This is an insightful and interesting idea, but I am not convinced that it goes as far as Lafont wants it to go. It does not necessarily imply strong protections of civil, political, and liberal rights. It sets up an extra stage of evaluation in the hope that some reasoned agreement may arise on the protection of rights. It is not possible to go farther within the self-government approach that Lafont is advocating because it still rests very strongly on the possibility of reasoned consensus. When that consensus does not arise, there may be little protection to be had but, in addition, there is little ground from which to argue for it. I think we want to say something stronger, namely, that civil, political, and liberal rights are violated even when the majority cannot be made to see that fact.

But a deeper response is possible to the idea of unconstrained majoritarianism as a matter of principle. And this extends the counter thesis that I asserted above. The underlying idea is that democratic decision-making in large societies has a fundamental justification and this justification also grounds basic liberal and civil rights. Here I give some of the argument behind this. The idea of democracy is founded on the idea that the well-being of each and every person matters equally and that society ought to be organized so as to realize that equal importance. But what is crucial is that people disagree on how to pursue that well-being and how to ensure that everyone has a fair share of resources and opportunities with which to do so. Furthermore, each person has only a limited understanding of herself and the people around her. Under these circumstances, the way to advance people’s interests is by giving them power to advance their well-being in the context of individual pursuits. But each person also has a duty of justice to advance the interests of each equally. The main expression of this duty of justice is to create institutions that advance the common good and justice. And each person has fundamental interests in being able to advance their own conception of justice and the common good through the creation of those institutions. Here too there is substantial disagreement and conflict. The only way to treat people as equals in this context is to give equal power to advance their aims regarding the common good and justice in society. This is the purpose of democratic collective decision-making. This is the context in which persons can resolve their disagreements about justice in such a way that they treat each other as equals in the process. This must be constrained by limits such as the basic liberal and civil rights just mentioned as well as the defense of democracy itself. The reason for this is that the civil and liberal rights are grounded in the very same need to give people power to pursue their own ways when there is much disagreement and conflict. Democracy, along with liberal and civil rights, uniquely and publicly realize equality among persons within society. The thought is that the same fundamental principle of equality grounds equally the political rights and the civil and liberal rights.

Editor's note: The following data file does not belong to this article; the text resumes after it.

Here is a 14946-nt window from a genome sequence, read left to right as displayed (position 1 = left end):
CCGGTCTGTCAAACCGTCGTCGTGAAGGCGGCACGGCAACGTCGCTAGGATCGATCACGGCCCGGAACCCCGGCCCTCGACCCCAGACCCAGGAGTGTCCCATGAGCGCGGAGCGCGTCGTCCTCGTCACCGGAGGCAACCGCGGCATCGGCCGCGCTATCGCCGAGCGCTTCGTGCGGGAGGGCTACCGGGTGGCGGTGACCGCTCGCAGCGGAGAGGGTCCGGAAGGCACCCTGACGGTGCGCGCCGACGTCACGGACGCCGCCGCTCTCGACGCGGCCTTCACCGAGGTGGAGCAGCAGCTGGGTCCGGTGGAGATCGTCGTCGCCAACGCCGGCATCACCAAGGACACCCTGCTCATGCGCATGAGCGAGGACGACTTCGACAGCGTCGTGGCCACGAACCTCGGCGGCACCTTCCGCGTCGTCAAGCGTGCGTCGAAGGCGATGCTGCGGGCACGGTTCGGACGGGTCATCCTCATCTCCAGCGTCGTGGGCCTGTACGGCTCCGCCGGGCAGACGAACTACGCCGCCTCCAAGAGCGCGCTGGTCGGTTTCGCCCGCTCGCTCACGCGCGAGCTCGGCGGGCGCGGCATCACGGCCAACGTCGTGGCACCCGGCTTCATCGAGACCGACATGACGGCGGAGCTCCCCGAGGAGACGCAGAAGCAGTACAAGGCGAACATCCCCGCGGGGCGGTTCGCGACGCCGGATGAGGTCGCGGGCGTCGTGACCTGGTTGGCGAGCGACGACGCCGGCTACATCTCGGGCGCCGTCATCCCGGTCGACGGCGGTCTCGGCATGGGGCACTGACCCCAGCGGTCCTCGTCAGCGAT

The flaw in the deep pluralist view is that it is perfectly permissible within this view for a majority to choose to do away with democracy. But on the view that I have just very briefly articulated, the majority would fail in a fundamental way to treat fellow members as equals were it to suspend the political rights of the minority and thus would violate the most basic principle of justice for a political society. And since the very same principle undergirds liberal and civil rights, the majority is constrained against violating them as well. As long as these constraints are respected, the democratic assembly has legitimate authority to make decisions. It will likely make unjust decisions because there is substantial disagreement in society, but since democracy realizes equality in a publicly clear way, it has authority. To be sure, these arguments do not determine which institutions are best suited to protect democracy and the basic liberal and civil rights.Footnote 3 That is going to be an empirical question of great magnitude and may well give different answers in different societies. And I do think that Lafont’s insightful conception of the role of judicial review should play an important role in the discussion.

These observations are meant to show that there are limits to what Lafont can argue against the pluralist view if she does not adopt a more full-strength principle of democracy.

Lafont’s criticism of the lottocratic approach to democracy is quite strong but I am not sure it can answer the worry that the lottocratic approach is stimulated by. The basic problem to which the lottocratic approach is a response is that in modern democracies, ordinary citizens are often thought to have little role to play in the deliberations of the democratic assemblies that are elected by citizens. There are a number of kinds of data that suggest this. There is the work of Larry Bartels and Martin Gilens, which argues that the middle third of the income bracket in the USA has much less influence on the choices of their legislators than does the top third of the income bracket and the bottom third has little to no influence.Footnote 4 There is also substantial evidence of the ignorance of large parts of the population in the USA about politics and the legislative system.Footnote 5 Many attribute these patterns to the contemporary system of competitive elections in which candidates need to raise a lot of money to win. Politicians must choose to represent the interests of the better off or lose to those who will. Then, it is thought a kind of secondary effect sets in, which is that politicians make emotional and populist appeals to ignorant and easily manipulated citizens in order to get them on board. Hence, the system is heavily biased towards the well off and the quality of public deliberation in elections and at other times falls off dramatically.